“Judge not according to the appearance, but judge righteous judgment.” - John 7:24
One of the biggest misconceptions is that Christianity is a religion. That comes from sociology whereby sociologists categorize and lump all the world religions together and because they know no different they include Christianity. Nevertheless, let me point out that religion involves a system of rules and regulations empowered by laws and commandments. In short, religion is “do” oriented – whereby man to tries to get to God. What sets Christianity apart from all the world religions is that Christianity is a relationship based upon grace, mercy, and forgiveness empowered by love. In short, Christianity is “done” oriented – whereby God came down to man in order to be the “author and finisher” of our faith (Hebrews 12:2).
Just because all other world religions claim to be worshippers of a god it appears to the world that Christianity is just another religion – one among many. This demonstrates that outward appearances can be very deceptive.
In 1884 a 15-year-old boy died of Typhoid fever. Days after the funeral his grieving parents met with the president of Harvard University, Charles Eliot. Mr. Eliot met with the boy’s parents, who were dressed in ordinary attire, and he asked what he could do. They expressed their desire to fund a memorial in their son’s name. Mr. Eliot hastily said, “Perhaps you have in mind a scholarship?” The parents said, “We were thinking of something more substantial than that... perhaps a building.” In a condescending way Mr. Eliot explained to the parents that their desire would be too expensive, and so they departed. Later the next year, Mr. Eliot learned that the parents had gone elsewhere and established a $26 million memorial in the name of their son Leland Stanford Junior, better known today as Stanford University!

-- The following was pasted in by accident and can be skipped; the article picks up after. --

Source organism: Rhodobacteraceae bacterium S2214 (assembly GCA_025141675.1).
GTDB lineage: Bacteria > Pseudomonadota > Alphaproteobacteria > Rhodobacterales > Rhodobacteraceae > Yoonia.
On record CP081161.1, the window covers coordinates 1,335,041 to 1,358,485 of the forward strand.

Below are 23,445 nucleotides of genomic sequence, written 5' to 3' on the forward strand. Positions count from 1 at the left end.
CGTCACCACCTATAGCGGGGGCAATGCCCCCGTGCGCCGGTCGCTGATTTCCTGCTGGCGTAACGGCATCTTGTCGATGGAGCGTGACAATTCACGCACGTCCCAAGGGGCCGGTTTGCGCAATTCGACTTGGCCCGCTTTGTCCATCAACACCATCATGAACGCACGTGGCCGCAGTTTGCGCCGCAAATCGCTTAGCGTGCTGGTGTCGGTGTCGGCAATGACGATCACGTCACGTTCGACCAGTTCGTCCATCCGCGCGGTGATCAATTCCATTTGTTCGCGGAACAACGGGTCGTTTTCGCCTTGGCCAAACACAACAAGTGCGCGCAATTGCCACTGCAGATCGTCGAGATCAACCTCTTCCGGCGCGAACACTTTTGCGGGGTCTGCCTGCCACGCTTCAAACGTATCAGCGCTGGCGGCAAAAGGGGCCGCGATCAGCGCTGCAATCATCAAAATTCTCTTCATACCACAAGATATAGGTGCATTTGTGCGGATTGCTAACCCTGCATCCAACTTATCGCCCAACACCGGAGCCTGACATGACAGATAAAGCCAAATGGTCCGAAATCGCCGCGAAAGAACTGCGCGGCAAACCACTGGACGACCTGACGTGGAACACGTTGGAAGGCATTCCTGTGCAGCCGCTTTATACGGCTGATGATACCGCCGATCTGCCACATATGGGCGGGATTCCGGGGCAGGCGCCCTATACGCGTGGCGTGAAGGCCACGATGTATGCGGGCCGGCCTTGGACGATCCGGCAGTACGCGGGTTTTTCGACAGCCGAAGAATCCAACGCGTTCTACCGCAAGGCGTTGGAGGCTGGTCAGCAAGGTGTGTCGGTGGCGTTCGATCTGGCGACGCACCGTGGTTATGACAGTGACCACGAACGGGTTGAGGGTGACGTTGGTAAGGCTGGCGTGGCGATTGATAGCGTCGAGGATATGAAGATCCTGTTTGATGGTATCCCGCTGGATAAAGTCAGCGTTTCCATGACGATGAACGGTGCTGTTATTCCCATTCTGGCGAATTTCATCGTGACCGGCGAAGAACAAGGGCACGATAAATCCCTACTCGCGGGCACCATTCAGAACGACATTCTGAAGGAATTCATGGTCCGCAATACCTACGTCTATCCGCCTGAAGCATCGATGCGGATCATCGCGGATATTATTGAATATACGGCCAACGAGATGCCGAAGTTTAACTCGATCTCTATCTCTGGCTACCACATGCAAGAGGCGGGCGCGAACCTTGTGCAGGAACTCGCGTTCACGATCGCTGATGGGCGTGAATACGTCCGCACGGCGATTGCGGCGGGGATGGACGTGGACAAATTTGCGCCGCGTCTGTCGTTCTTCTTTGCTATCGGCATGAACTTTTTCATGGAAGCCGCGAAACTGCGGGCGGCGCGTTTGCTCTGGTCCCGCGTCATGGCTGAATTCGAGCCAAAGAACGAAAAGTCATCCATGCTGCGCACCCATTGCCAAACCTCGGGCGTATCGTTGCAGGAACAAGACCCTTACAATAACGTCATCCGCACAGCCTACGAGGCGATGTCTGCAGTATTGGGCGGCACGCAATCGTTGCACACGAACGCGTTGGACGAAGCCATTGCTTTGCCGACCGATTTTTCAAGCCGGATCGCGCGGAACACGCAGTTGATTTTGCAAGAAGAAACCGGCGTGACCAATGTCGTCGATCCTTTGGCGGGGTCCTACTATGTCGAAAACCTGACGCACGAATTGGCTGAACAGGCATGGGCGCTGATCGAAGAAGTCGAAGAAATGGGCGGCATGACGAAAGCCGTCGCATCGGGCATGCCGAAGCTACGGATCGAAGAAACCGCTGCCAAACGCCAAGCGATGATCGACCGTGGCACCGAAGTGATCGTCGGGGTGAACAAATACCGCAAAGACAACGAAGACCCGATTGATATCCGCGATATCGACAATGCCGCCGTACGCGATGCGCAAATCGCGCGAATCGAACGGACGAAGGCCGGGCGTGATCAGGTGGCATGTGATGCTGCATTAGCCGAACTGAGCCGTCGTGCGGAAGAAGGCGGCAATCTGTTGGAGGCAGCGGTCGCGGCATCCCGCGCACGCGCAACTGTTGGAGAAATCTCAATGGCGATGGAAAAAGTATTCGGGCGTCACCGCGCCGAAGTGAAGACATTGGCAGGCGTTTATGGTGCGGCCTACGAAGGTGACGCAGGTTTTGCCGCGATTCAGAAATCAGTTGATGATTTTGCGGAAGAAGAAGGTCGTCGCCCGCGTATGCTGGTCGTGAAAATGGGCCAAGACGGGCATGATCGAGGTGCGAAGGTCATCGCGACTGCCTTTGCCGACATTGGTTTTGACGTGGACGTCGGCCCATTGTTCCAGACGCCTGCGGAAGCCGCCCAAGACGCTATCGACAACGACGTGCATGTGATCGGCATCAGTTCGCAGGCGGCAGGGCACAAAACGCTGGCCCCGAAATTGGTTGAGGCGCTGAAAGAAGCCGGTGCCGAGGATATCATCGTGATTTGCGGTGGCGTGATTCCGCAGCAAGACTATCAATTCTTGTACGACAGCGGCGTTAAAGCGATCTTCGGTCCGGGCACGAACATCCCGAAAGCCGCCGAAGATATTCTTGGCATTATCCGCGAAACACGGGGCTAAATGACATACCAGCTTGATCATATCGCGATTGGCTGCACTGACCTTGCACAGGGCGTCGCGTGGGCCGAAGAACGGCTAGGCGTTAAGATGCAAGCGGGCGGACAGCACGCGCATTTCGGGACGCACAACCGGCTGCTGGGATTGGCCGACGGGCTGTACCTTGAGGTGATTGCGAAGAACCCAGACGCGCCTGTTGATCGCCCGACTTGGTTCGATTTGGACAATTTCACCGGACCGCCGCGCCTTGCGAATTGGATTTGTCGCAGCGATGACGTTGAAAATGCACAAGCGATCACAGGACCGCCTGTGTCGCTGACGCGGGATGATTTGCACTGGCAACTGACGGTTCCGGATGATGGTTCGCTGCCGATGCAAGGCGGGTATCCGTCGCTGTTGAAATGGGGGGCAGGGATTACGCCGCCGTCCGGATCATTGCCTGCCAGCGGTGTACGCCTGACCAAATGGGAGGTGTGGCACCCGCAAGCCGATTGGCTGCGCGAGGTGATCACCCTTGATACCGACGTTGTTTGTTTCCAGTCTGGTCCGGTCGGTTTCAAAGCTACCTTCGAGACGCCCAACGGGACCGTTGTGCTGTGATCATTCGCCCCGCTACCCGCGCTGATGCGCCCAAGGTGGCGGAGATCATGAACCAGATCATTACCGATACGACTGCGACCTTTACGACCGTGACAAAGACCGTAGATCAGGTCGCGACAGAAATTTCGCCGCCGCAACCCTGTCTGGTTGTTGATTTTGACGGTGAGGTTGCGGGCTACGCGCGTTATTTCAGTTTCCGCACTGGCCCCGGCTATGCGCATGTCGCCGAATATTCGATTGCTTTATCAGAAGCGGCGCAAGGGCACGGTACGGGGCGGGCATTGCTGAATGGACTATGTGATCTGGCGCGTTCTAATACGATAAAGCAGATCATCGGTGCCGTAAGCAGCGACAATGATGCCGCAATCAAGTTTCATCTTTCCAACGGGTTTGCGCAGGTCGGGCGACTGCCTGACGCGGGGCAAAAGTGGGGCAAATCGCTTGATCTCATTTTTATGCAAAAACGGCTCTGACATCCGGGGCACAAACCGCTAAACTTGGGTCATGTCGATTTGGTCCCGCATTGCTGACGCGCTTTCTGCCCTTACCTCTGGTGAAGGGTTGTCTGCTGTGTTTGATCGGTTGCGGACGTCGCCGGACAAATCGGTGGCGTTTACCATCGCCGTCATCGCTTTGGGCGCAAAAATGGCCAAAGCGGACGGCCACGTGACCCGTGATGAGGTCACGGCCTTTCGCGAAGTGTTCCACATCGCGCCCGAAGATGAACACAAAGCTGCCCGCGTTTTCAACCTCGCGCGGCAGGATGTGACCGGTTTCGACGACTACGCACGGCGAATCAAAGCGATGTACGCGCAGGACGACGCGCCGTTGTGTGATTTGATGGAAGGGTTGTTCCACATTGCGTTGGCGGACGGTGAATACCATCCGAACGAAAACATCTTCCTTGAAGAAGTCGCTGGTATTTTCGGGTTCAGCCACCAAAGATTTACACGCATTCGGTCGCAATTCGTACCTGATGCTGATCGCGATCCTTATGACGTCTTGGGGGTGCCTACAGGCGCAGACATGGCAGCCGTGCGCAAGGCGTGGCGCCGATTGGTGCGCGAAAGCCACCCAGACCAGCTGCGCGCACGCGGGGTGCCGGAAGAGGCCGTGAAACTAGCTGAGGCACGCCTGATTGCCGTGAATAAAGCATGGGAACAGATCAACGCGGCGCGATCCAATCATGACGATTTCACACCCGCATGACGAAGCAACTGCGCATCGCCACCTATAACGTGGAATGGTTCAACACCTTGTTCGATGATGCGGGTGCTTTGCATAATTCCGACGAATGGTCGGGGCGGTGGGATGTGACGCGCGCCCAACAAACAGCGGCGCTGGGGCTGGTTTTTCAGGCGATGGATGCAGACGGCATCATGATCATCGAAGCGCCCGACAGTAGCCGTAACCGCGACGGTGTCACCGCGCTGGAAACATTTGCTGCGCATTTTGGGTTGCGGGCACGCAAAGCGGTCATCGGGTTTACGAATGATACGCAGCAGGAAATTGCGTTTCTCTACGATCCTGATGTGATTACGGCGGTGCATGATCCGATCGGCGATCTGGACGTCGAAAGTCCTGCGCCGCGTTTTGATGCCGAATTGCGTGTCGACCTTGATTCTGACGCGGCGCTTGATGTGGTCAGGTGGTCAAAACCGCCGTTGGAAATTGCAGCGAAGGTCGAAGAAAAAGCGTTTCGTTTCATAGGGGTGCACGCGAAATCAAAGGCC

Our opening scripture is one of the lesser-known passages in the New Testament. The Lord Jesus spoke these words to correct the Jewish religious leaders of His day. These law-oriented religionists criticized Jesus for making a man completely well on the Sabbath. They could not rejoice in the healing of this infirmed man by the hand of Jesus. They wandered away from the mercy that God delights to show (Hosea 6:6; Matthew 12:7) and had exalted the Sabbath day above hurting souls. To them it appeared that Jesus broke the Sabbath, but Jesus was Lord over the Sabbath (Matthew 12:8).
If you have not noticed, Jesus is instructing us to judge – but only according to righteousness. Are you surprised? Most people are. If we find ourselves in a sticky situation it is better not to judge at all (Matthew 7:1), but if one is in the place where a judgment must be made. Let us take the words of our Lord and judge not according to the appearance, but judge righteously according to mercy, grace, and love.
David C. Hale, Pastor Email: firstname.lastname@example.org